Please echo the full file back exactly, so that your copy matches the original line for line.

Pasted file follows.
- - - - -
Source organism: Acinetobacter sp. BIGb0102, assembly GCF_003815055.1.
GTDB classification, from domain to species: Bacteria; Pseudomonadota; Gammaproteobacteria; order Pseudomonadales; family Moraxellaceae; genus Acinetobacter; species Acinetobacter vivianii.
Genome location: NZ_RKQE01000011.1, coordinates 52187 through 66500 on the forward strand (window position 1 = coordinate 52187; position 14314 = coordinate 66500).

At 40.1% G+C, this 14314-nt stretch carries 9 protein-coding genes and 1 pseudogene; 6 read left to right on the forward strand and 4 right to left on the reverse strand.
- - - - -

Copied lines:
Source organism: Acinetobacter sp. BIGb0102, assembly GCF_003815055.1.
GTDB classification, from domain to species: Bacteria; Pseudomonadota; Gammaproteobacteria; order Pseudomonadales; family Moraxellaceae; genus Acinetobacter; species Acinetobacter vivianii.
Genome location: NZ_RKQE01000011.1, coordinates 52187 through 66500 on the forward strand (window position 1 = coordinate 52187; position 14314 = coordinate 66500).

At 40.1% G+C, this 14314-nt stretch carries 9 protein-coding genes and 1 pseudogene; 6 read left to right on the forward strand and 4 right to left on the reverse strand.